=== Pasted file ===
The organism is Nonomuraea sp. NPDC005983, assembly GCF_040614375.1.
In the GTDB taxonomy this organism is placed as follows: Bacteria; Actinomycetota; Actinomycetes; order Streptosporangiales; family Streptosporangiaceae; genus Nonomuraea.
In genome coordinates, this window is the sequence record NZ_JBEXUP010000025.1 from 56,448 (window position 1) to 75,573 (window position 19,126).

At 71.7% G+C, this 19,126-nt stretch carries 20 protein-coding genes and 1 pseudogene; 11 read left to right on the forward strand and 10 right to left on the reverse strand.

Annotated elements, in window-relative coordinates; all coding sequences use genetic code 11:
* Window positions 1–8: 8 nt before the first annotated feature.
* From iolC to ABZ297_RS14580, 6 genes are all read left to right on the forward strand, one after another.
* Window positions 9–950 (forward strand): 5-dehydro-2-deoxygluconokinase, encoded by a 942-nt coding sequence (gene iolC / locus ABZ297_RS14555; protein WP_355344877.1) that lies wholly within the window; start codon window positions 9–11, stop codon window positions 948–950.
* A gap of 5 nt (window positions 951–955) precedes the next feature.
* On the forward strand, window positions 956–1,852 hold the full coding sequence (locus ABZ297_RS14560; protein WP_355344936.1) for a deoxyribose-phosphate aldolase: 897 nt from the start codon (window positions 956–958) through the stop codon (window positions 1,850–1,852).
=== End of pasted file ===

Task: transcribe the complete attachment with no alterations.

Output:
The organism is Nonomuraea sp. NPDC005983, assembly GCF_040614375.1.
In the GTDB taxonomy this organism is placed as follows: Bacteria; Actinomycetota; Actinomycetes; order Streptosporangiales; family Streptosporangiaceae; genus Nonomuraea.
In genome coordinates, this window is the sequence record NZ_JBEXUP010000025.1 from 56,448 (window position 1) to 75,573 (window position 19,126).

At 71.7% G+C, this 19,126-nt stretch carries 20 protein-coding genes and 1 pseudogene; 11 read left to right on the forward strand and 10 right to left on the reverse strand.

Annotated elements, in window-relative coordinates; all coding sequences use genetic code 11:
* Window positions 1–8: 8 nt before the first annotated feature.
* From iolC to ABZ297_RS14580, 6 genes are all read left to right on the forward strand, one after another.
* Window positions 9–950 (forward strand): 5-dehydro-2-deoxygluconokinase, encoded by a 942-nt coding sequence (gene iolC / locus ABZ297_RS14555; protein WP_355344877.1) that lies wholly within the window; start codon window positions 9–11, stop codon window positions 948–950.
* A gap of 5 nt (window positions 951–955) precedes the next feature.
* On the forward strand, window positions 956–1,852 hold the full coding sequence (locus ABZ297_RS14560; protein WP_355344936.1) for a deoxyribose-phosphate aldolase: 897 nt from the start codon (window positions 956–958) through the stop codon (window positions 1,850–1,852).